Why I get 'RefValue{SubArray{Int64' and not "simply" 'SubArray{Int64'

I have this in these cases of single columns

df = DataFrame(x = [1, 1, 2, 2], y = [1, 2, 101, 102]);
gd = groupby(df, :x);

julia> combine(gd,:x=>(X->Ref(X))=>:rx)
2×2 DataFrame
 Row │ x      rx        
     │ Int64  SubArray… 
   1 │     1  [1, 1]
   2 │     2  [2, 2]

julia> combine(gd,:x=>(X->tuple(X...))=>:rx)
2×2 DataFrame
 Row │ x      rx     
     │ Int64  Tuple… 
   1 │     1  (1, 1)
   2 │     2  (2, 2)

Instead, if I try to extend to the case of multiple columns, I get this:

julia> combine(gd,[:x,:y]=>((X,Y)->[(tuple(X...),tuple(Y...))])=>[:rx,:ry])
2×3 DataFrame
 Row │ x      rx      ry
     │ Int64  Tuple…  Tuple…     
   1 │     1  (1, 1)  (1, 2)
   2 │     2  (2, 2)  (101, 102)

julia> combine(gd,[:x,:y]=>((X,Y)->[(Ref(X),Ref(Y))])=>[:rx,:ry])
2×3 DataFrame
 Row │ x      rx                                 ry
     │ Int64  RefValue…                          RefValue…
   1 │     1  RefValue{SubArray{Int64,1,Array{…  RefValue{SubArray{Int64,1,Array{…
   2 │     2  RefValue{SubArray{Int64,1,Array{…  RefValue{SubArray{Int64,1,Array{…

using the vector form instead the result is

julia> combine(gd,[:x=>(X->Ref(extrema(X)))=>:rx,:y=>(X->Ref((sum(X),mean(X))))=>:ry])
2×3 DataFrame
 Row │ x      rx      ry
     │ Int64  Tuple…  Tuple…       
   1 │     1  (1, 1)  (3, 1.5)
   2 │     2  (2, 2)  (203, 101.5)

I would like to ask where I can find examples of use of all the cases described here qui.
for cases where "standard column selectors (All , Cols , : , Between , Not and regular expressions)

Also I would like to see some example for this case :

What is allowed for function to return is determined by the target_cols value:

  1. If both cols and target_cols are omitted (so only a function is passed), then returning a data frame, a matrix, a NamedTuple , or a DataFrameRow will produce multiple columns in the result. Returning any other value produces a single column.

We definitely need more examples here. I’ve been meaning to make a table of all the different kinds of outputs. Here’s my explanation of each of the things you tried.

  • combine(gd,:x=>(X->Ref(X))=>:rx): Ref is a scalar, so the results do not get “stacked”. You get a collapse where each group gets one row.
  • combine(gd,:x=>(X->tuple(X...))=>:rx) Similar to the above, a Tuple does not get “stacked”. Only Vectors get stacked.
  • combine(gd,[:x,:y]=>((X,Y)->[(tuple(X...),tuple(Y...))])=>[:rx,:ry]). This one is really confusing. It has to do with the fact that a Vector of Tuples is a table-like object. When you tell DataFrames you want to return multiple columns, DataFrames calls Tables.columntable on the result here.
julia> Tables.columntable([(1, 2)])
(1 = [1], 2 = [2])

julia> Tables.columntable([((1, 2), (3, 4))])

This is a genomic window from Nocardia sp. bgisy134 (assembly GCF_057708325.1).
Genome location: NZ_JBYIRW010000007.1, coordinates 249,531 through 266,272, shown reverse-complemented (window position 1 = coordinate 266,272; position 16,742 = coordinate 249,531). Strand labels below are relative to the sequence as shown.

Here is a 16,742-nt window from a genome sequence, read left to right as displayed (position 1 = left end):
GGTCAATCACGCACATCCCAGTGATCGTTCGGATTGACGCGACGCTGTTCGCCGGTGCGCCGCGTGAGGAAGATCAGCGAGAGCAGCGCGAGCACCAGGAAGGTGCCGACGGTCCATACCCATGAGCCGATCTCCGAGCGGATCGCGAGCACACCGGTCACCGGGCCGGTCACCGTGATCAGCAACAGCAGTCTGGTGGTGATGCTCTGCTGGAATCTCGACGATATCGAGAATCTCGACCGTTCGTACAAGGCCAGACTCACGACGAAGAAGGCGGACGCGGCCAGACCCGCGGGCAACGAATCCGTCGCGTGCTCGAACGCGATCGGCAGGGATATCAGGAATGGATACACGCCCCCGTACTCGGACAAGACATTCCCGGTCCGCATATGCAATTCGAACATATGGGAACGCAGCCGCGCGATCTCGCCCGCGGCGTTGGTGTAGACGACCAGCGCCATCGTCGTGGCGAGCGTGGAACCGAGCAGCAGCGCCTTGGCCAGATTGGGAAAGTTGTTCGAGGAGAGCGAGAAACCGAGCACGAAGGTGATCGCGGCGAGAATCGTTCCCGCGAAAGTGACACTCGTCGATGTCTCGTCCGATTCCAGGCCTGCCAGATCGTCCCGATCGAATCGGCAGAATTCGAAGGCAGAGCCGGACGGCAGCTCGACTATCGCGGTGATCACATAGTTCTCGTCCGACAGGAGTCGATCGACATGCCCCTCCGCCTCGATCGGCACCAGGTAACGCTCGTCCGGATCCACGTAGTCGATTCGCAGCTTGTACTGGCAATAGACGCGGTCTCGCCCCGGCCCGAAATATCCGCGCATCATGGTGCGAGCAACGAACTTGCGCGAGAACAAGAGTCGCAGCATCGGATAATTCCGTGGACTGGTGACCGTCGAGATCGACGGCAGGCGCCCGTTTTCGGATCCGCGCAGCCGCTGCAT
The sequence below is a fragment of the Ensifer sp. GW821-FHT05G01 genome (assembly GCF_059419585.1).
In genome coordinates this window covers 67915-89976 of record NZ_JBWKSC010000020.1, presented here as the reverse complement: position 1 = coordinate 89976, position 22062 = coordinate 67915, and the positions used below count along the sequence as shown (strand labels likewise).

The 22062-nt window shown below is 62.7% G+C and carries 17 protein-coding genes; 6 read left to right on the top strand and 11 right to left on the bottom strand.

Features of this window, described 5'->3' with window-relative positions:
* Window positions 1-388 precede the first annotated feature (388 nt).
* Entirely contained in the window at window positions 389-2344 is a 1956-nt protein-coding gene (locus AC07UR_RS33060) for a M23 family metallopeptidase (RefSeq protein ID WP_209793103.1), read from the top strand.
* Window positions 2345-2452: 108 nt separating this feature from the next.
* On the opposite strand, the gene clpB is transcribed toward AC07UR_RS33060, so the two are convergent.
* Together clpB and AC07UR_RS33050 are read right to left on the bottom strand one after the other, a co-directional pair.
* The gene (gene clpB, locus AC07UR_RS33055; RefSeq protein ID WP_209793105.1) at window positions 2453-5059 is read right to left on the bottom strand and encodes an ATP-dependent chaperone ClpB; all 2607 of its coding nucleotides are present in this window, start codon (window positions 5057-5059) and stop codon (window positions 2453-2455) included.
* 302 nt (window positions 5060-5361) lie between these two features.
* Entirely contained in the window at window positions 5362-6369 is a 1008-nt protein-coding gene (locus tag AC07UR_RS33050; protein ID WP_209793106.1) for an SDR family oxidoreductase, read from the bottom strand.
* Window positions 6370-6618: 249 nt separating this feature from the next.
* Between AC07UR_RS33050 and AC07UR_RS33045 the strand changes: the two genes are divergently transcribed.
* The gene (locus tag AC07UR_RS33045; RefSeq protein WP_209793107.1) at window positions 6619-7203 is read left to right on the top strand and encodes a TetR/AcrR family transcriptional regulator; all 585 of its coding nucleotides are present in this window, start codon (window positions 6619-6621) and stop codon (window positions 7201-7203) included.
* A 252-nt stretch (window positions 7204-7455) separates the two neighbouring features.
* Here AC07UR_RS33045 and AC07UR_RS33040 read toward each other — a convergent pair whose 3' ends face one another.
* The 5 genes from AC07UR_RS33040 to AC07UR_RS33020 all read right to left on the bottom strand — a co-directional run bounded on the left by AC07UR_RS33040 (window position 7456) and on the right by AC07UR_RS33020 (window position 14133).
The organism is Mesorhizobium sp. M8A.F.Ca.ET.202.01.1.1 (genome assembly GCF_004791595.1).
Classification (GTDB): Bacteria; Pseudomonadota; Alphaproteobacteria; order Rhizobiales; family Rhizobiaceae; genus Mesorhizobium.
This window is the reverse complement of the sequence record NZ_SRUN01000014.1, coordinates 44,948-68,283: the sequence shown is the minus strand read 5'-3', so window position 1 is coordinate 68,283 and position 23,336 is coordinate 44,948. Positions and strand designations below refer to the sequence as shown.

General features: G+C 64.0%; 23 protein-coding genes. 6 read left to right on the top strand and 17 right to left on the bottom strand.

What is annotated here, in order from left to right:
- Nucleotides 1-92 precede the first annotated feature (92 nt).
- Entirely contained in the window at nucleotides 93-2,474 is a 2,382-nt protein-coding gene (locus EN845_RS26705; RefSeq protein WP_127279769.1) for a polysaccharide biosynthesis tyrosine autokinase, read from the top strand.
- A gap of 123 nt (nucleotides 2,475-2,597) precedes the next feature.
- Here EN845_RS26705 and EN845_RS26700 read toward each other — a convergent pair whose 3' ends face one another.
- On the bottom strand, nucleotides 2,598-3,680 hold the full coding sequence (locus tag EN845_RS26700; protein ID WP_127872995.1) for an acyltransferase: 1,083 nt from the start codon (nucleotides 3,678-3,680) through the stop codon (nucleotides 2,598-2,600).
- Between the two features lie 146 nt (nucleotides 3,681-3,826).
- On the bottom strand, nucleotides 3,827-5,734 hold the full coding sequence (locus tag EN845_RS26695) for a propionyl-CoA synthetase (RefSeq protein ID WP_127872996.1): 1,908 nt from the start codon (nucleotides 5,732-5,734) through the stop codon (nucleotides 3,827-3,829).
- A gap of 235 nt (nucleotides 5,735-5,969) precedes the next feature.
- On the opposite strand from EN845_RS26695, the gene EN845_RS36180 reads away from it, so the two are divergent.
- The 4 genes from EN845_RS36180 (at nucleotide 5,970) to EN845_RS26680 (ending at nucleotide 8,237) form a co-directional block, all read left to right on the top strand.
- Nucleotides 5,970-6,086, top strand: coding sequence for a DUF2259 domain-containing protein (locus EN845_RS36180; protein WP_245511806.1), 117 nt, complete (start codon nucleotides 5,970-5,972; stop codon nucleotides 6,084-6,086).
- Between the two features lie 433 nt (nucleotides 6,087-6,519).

(1 = [(1, 2)], 2 = [(3, 4)])

The second result is the same type of object returned from the original call.

  • combine(gd,[:x,:y]=>((X,Y)->[(Ref(X),Ref(Y))])=>[:rx,:ry]) This is the same as above, but with Ref instead of Tuples.
  • combine(gd,[:x=>(X->Ref(extrema(X)))=>:rx,:y=>(X->Ref((sum(X),mean(X))))=>:ry]). The Ref stuff is complicated here. This gets Ref gets “unwrapped” because it’s not nested in a Tuple like the above call is.
julia> Tables.columntable([Ref([1, 2])])
(x = [[1, 2]],)

julia> Tables.columntable([(Ref([1, 2]),)])
(1 = Base.RefValue{Array{Int64,1}}[Base.RefValue{Array{Int64,1}}([1, 2])],)

Note that just nesting in a Tuple is enough to get a Subarray without the Ref.

julia> combine(gd,[:x,:y]=>((X,Y)->[(X,Y)])=>[:rx,:ry])
2×3 DataFrame
 Row │ x      rx         ry         
     │ Int64  SubArray…  SubArray…  
   1 │     1  [1, 1]     [1, 2]
   2 │     2  [2, 2]     [101, 102]

Maybe the way to think of it is that Tables.columntable only unnests one level. So if your Ref is inside a Tuple you will still get a Ref.

Does this help DataFrames.jl minilanguage explained | Blog by Bogumił Kamiński?


Thank you very much. I took a look at the Tables.columntable function, but my level of knowledge is not sufficient to understand the details. However, the summary you provided me is sufficient.
I had already seen that the following syntax gave the result I was looking for:


Actually, I had tried several others.
Some of these:

combine(gd,[:x,:y]=>((X,Y)->[[X] [Y]])=>[:arrx,:arry])
combine(gd,[:x,:y]=>((X,Y)->[tuple(X...) [Y]])=>[:tupx,:arry])
combine(gd,[:x,:y]=>((X,Y)->[(X...,) [Y]])=>[:tupx,:arry])


Actually I found myself doing these tests starting from a post on Slack where you talked about a transformation to obtain a column as a linear combination of other columns and you posted a message saying that using the macro version of DataframesMeta was very faster.
I would like to ask you, if possible to continue here or if useful I can open a new discussion, if you could explain the principles on which the Meta version is based in order to have execution in a shorter time

Surely. I found it much easier to follow. thanks.

However, I have not found an example with All.
I would like to ask if “All” and “:” are interchangeable.

We do not give example of All as it is not used much. It is only allowed to write All() and it is the same as :, so typically : is used, as it is defined in Julia Base (as opposed to All which is defined in DataAPI.jl only).

Nothing in DataFramesMeta will be faster than anything in DataFrames, since they all go down to the same code at the end of the day. One possible exception is that @eachrow will be faster than any code involving

for row in eachrow(df) 

This is because the iterator through rows of a data frame is not type stable. Whereas

@eachrow df begin 
    :a + :b

lowers (essentially) to

map(df.a, df.b) do a, b
    a + b

which is fast because there is a function barrier with broadcast and thus is type stable and fast.

But you can achieve this same kind of performance with ByRow in a transform call in DataFrames.

in an attempt to understand how ByRow works I tried to “simulate” it in the following cases illustrated in the linked post:

select(df, :name => ByRow(uppercase) => :NAME) == 
select(df, :name => (x -> uppercase.(x)) => :NAME)

select(df, names(df, r"grade") .=> ByRow(x -> x / 100), renamecols=false) == 
select(df, names(df, r"grade") .=> x -> x ./ 100, renamecols=false)